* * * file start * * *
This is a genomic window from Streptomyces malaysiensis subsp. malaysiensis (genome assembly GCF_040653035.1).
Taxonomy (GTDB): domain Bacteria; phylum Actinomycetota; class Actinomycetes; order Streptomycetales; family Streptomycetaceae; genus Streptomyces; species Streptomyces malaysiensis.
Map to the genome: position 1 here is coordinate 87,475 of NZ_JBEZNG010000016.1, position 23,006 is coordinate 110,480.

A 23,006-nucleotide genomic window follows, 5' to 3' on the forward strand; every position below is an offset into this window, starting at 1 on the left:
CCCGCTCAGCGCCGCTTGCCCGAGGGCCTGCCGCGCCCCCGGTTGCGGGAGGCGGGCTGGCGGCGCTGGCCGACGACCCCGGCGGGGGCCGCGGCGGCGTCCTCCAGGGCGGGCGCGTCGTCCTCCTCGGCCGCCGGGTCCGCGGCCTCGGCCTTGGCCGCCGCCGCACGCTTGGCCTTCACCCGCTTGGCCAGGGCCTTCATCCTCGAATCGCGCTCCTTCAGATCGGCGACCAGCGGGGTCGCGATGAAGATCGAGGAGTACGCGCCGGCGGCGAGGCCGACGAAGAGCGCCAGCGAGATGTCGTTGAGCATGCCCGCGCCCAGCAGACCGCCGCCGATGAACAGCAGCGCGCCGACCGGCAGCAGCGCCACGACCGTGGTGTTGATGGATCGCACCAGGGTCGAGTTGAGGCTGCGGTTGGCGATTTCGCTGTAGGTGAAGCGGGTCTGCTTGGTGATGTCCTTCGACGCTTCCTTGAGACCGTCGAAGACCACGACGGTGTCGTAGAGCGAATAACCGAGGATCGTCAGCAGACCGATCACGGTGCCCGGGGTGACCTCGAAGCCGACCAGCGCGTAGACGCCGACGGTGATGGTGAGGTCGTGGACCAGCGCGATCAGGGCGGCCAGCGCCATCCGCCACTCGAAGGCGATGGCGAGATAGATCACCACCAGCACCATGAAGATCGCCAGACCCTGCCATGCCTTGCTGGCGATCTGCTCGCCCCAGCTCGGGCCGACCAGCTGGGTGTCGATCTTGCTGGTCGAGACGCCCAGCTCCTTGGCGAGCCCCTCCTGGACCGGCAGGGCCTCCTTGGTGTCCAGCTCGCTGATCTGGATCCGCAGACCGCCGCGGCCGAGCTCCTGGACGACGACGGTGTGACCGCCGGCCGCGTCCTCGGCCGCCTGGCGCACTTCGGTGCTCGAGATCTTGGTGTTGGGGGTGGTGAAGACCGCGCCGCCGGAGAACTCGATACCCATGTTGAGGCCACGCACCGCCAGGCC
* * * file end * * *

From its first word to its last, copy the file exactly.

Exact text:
This is a genomic window from Streptomyces malaysiensis subsp. malaysiensis (genome assembly GCF_040653035.1).
Taxonomy (GTDB): domain Bacteria; phylum Actinomycetota; class Actinomycetes; order Streptomycetales; family Streptomycetaceae; genus Streptomyces; species Streptomyces malaysiensis.
Map to the genome: position 1 here is coordinate 87,475 of NZ_JBEZNG010000016.1, position 23,006 is coordinate 110,480.

A 23,006-nucleotide genomic window follows, 5' to 3' on the forward strand; every position below is an offset into this window, starting at 1 on the left:
CCCGCTCAGCGCCGCTTGCCCGAGGGCCTGCCGCGCCCCCGGTTGCGGGAGGCGGGCTGGCGGCGCTGGCCGACGACCCCGGCGGGGGCCGCGGCGGCGTCCTCCAGGGCGGGCGCGTCGTCCTCCTCGGCCGCCGGGTCCGCGGCCTCGGCCTTGGCCGCCGCCGCACGCTTGGCCTTCACCCGCTTGGCCAGGGCCTTCATCCTCGAATCGCGCTCCTTCAGATCGGCGACCAGCGGGGTCGCGATGAAGATCGAGGAGTACGCGCCGGCGGCGAGGCCGACGAAGAGCGCCAGCGAGATGTCGTTGAGCATGCCCGCGCCCAGCAGACCGCCGCCGATGAACAGCAGCGCGCCGACCGGCAGCAGCGCCACGACCGTGGTGTTGATGGATCGCACCAGGGTCGAGTTGAGGCTGCGGTTGGCGATTTCGCTGTAGGTGAAGCGGGTCTGCTTGGTGATGTCCTTCGACGCTTCCTTGAGACCGTCGAAGACCACGACGGTGTCGTAGAGCGAATAACCGAGGATCGTCAGCAGACCGATCACGGTGCCCGGGGTGACCTCGAAGCCGACCAGCGCGTAGACGCCGACGGTGATGGTGAGGTCGTGGACCAGCGCGATCAGGGCGGCCAGCGCCATCCGCCACTCGAAGGCGATGGCGAGATAGATCACCACCAGCACCATGAAGATCGCCAGACCCTGCCATGCCTTGCTGGCGATCTGCTCGCCCCAGCTCGGGCCGACCAGCTGGGTGTCGATCTTGCTGGTCGAGACGCCCAGCTCCTTGGCGAGCCCCTCCTGGACCGGCAGGGCCTCCTTGGTGTCCAGCTCGCTGATCTGGATCCGCAGACCGCCGCGGCCGAGCTCCTGGACGACGACGGTGTGACCGCCGGCCGCGTCCTCGGCCGCCTGGCGCACTTCGGTGCTCGAGATCTTGGTGTTGGGGGTGGTGAAGACCGCGCCGCCGGAGAACTCGATACCCATGTTGAGGCCACGCACCGCCAGGCC